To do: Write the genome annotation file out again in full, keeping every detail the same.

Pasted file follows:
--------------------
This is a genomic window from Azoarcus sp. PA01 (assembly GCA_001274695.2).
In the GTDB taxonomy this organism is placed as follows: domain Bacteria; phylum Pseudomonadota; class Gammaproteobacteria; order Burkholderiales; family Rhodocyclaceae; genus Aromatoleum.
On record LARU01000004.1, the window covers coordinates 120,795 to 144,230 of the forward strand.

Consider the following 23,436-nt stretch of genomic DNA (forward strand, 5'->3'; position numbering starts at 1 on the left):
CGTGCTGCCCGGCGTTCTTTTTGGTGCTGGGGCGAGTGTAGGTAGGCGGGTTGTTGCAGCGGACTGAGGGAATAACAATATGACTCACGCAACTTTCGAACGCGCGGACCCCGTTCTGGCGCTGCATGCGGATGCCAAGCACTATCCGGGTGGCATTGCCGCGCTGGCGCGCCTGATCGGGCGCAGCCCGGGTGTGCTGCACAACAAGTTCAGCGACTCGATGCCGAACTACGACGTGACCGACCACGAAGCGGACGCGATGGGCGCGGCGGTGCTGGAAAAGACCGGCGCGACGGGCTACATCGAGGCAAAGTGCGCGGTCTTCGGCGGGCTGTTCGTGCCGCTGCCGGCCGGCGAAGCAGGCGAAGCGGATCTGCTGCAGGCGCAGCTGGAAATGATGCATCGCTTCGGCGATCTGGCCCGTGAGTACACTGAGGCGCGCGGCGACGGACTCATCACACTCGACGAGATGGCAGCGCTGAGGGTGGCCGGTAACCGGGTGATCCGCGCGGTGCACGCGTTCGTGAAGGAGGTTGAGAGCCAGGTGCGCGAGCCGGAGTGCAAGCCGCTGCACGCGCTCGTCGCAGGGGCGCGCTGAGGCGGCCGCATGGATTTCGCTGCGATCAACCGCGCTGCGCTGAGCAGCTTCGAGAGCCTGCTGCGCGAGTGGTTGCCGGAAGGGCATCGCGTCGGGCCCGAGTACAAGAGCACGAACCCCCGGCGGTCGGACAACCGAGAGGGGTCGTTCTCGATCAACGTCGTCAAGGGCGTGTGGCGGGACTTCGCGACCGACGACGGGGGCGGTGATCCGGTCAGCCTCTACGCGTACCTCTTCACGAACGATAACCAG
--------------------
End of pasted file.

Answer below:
This is a genomic window from Azoarcus sp. PA01 (assembly GCA_001274695.2).
In the GTDB taxonomy this organism is placed as follows: domain Bacteria; phylum Pseudomonadota; class Gammaproteobacteria; order Burkholderiales; family Rhodocyclaceae; genus Aromatoleum.
On record LARU01000004.1, the window covers coordinates 120,795 to 144,230 of the forward strand.

Consider the following 23,436-nt stretch of genomic DNA (forward strand, 5'->3'; position numbering starts at 1 on the left):
CGTGCTGCCCGGCGTTCTTTTTGGTGCTGGGGCGAGTGTAGGTAGGCGGGTTGTTGCAGCGGACTGAGGGAATAACAATATGACTCACGCAACTTTCGAACGCGCGGACCCCGTTCTGGCGCTGCATGCGGATGCCAAGCACTATCCGGGTGGCATTGCCGCGCTGGCGCGCCTGATCGGGCGCAGCCCGGGTGTGCTGCACAACAAGTTCAGCGACTCGATGCCGAACTACGACGTGACCGACCACGAAGCGGACGCGATGGGCGCGGCGGTGCTGGAAAAGACCGGCGCGACGGGCTACATCGAGGCAAAGTGCGCGGTCTTCGGCGGGCTGTTCGTGCCGCTGCCGGCCGGCGAAGCAGGCGAAGCGGATCTGCTGCAGGCGCAGCTGGAAATGATGCATCGCTTCGGCGATCTGGCCCGTGAGTACACTGAGGCGCGCGGCGACGGACTCATCACACTCGACGAGATGGCAGCGCTGAGGGTGGCCGGTAACCGGGTGATCCGCGCGGTGCACGCGTTCGTGAAGGAGGTTGAGAGCCAGGTGCGCGAGCCGGAGTGCAAGCCGCTGCACGCGCTCGTCGCAGGGGCGCGCTGAGGCGGCCGCATGGATTTCGCTGCGATCAACCGCGCTGCGCTGAGCAGCTTCGAGAGCCTGCTGCGCGAGTGGTTGCCGGAAGGGCATCGCGTCGGGCCCGAGTACAAGAGCACGAACCCCCGGCGGTCGGACAACCGAGAGGGGTCGTTCTCGATCAACGTCGTCAAGGGCGTGTGGCGGGACTTCGCGACCGACGACGGGGGCGGTGATCCGGTCAGCCTCTACGCGTACCTCTTCACGAACGATAACCAG